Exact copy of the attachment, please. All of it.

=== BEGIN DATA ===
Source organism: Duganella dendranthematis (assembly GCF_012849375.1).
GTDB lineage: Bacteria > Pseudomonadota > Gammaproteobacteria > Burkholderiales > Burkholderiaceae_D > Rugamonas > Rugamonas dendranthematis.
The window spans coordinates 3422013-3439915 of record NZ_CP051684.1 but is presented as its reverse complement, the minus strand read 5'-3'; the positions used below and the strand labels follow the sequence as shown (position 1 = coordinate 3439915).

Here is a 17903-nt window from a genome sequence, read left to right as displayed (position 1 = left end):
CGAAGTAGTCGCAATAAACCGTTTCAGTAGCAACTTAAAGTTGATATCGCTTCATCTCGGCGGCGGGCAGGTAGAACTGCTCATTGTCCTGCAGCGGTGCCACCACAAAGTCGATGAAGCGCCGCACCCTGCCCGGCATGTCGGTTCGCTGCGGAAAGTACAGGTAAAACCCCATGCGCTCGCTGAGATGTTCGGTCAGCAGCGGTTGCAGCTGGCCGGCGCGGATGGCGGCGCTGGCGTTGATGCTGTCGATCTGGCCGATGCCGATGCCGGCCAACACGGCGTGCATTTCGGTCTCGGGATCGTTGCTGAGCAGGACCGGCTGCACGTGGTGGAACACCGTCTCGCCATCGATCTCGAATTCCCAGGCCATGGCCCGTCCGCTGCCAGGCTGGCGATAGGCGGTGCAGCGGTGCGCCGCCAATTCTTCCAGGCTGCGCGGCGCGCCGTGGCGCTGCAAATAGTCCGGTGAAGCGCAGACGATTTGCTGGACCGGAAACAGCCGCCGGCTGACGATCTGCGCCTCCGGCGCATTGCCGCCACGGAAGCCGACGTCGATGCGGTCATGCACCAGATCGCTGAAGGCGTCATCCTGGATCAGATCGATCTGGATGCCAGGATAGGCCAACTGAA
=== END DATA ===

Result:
Source organism: Duganella dendranthematis (assembly GCF_012849375.1).
GTDB lineage: Bacteria > Pseudomonadota > Gammaproteobacteria > Burkholderiales > Burkholderiaceae_D > Rugamonas > Rugamonas dendranthematis.
The window spans coordinates 3422013-3439915 of record NZ_CP051684.1 but is presented as its reverse complement, the minus strand read 5'-3'; the positions used below and the strand labels follow the sequence as shown (position 1 = coordinate 3439915).

Here is a 17903-nt window from a genome sequence, read left to right as displayed (position 1 = left end):
CGAAGTAGTCGCAATAAACCGTTTCAGTAGCAACTTAAAGTTGATATCGCTTCATCTCGGCGGCGGGCAGGTAGAACTGCTCATTGTCCTGCAGCGGTGCCACCACAAAGTCGATGAAGCGCCGCACCCTGCCCGGCATGTCGGTTCGCTGCGGAAAGTACAGGTAAAACCCCATGCGCTCGCTGAGATGTTCGGTCAGCAGCGGTTGCAGCTGGCCGGCGCGGATGGCGGCGCTGGCGTTGATGCTGTCGATCTGGCCGATGCCGATGCCGGCCAACACGGCGTGCATTTCGGTCTCGGGATCGTTGCTGAGCAGGACCGGCTGCACGTGGTGGAACACCGTCTCGCCATCGATCTCGAATTCCCAGGCCATGGCCCGTCCGCTGCCAGGCTGGCGATAGGCGGTGCAGCGGTGCGCCGCCAATTCTTCCAGGCTGCGCGGCGCGCCGTGGCGCTGCAAATAGTCCGGTGAAGCGCAGACGATTTGCTGGACCGGAAACAGCCGCCGGCTGACGATCTGCGCCTCCGGCGCATTGCCGCCACGGAAGCCGACGTCGATGCGGTCATGCACCAGATCGCTGAAGGCGTCATCCTGGATCAGATCGATCTGGATGCCAGGATAGGCCAACTGAA